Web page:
I'll try this out on my next stout (which will be a little while before I get to it).

Next question.....does it make a difference between flaked or rolled oats on how much you use?

No, it shouldn't matter at all. They should both give you the same "oatmealy?!?! :dry: " amount. I have never actually used rolled oats though, so I can't say for sure.

Oh btw I've actually seen an Oatmeal stout recipe that uses 2lbs of oatmeal for a 5 gallon batch!!!

I found it:

http://www.beersmith.com/Recipes2/recipe_302.htm

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"k9dude" post=346524 said:

I use 1/2 lb of oats in all my LBK sized oatmeal stouts and they've come out great. In fact in my collaboration brew I'm doing with RayYankee we're using 1/2 lb of flaked oats. I use a full pound for 5 gallon batches. Most oatmeal stout recipes I've seen use this amount.

I toast them 60 min at 325F turning every 15 minutes.

+1 I use 1/2 lb of oatmeal in all my LBK batches and toast 60 minutes as well. :gulp:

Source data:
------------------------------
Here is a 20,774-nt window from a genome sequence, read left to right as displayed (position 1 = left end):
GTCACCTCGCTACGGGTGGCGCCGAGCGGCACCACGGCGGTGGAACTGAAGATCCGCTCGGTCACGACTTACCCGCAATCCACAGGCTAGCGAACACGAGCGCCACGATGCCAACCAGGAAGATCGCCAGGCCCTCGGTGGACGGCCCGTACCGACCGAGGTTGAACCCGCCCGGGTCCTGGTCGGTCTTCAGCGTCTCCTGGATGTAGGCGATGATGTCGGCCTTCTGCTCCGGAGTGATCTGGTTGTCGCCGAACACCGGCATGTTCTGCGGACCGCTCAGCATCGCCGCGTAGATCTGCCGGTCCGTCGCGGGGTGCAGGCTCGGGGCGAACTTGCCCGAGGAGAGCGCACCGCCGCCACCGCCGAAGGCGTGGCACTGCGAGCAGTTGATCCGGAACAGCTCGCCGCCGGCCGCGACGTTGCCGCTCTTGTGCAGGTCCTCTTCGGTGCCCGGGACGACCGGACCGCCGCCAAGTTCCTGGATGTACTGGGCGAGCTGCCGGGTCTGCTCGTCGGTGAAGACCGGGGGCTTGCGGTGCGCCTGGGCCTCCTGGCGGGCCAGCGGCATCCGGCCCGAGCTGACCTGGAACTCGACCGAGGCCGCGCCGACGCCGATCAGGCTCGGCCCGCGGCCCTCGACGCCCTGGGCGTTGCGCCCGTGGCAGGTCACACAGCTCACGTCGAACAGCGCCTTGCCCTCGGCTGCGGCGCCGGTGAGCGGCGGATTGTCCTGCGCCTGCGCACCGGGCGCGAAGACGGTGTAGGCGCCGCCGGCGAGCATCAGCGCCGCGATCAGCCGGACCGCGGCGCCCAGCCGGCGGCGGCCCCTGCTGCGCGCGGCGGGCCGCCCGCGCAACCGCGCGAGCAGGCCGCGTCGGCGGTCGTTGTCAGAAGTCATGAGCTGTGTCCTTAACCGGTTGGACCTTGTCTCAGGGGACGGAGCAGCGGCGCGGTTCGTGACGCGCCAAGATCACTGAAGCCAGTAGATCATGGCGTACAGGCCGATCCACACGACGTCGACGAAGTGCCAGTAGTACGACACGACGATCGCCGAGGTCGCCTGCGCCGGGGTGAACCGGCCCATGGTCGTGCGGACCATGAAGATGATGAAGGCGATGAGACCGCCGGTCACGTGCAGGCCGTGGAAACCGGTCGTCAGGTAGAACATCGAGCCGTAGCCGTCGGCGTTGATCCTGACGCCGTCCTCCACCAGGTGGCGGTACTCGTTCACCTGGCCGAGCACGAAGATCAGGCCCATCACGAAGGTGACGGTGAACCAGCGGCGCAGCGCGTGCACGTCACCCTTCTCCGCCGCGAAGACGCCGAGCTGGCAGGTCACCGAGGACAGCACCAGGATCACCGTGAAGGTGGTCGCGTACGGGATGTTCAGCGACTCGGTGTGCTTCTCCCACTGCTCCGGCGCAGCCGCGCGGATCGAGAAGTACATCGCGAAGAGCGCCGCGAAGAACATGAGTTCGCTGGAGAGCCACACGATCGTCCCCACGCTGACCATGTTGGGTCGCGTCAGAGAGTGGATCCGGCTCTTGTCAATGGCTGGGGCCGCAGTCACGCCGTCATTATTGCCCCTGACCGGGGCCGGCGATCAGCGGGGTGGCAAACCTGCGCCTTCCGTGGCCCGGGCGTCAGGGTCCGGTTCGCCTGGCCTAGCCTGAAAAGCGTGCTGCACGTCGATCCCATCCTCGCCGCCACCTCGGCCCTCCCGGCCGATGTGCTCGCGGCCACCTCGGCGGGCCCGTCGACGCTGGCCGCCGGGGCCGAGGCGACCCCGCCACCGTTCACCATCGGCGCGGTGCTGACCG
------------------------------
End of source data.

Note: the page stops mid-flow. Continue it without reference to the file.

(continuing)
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Well good to know on the amount and times to toast! Think the Fuggles are a good choice?

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"MattP1981" post=346548 said:

Well good to know on the amount and times to toast! Think the Fuggles are a good choice?

Sure!! I usually use either Fuggles or Kent Goldings for my stouts. They don't overpower the brew, but yet give the necessary bitterness to cut the sweet. I'm not a hophead kind of guy so I tend to err on the side of malty and sweet.

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Instead of the S-33 (which is a great all purpose yeast) why don't you try Danstar Nottingham dry yeast instead? It has more of the qualities that fall in line with WLP Irish Ale and the Irish Ale smackpack.

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"MattP1981" post=346548 said:

Well good to know on the amount and times to toast! Think the Fuggles are a good choice?

Watch'em closely when toasting because the oats will burn quickly if you are not paying attention. Burnt is not a good flavor profile. :drinking:

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K9, do you add hops to the boil at all or just dry hop them? I may try to get the Nottingham if I make it to a LHBS before I brew it.

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I would definitely add the hops to the boil as the stout needs some. I've never dry hopped a stout as I think it might get lost in the roastiness of the stout.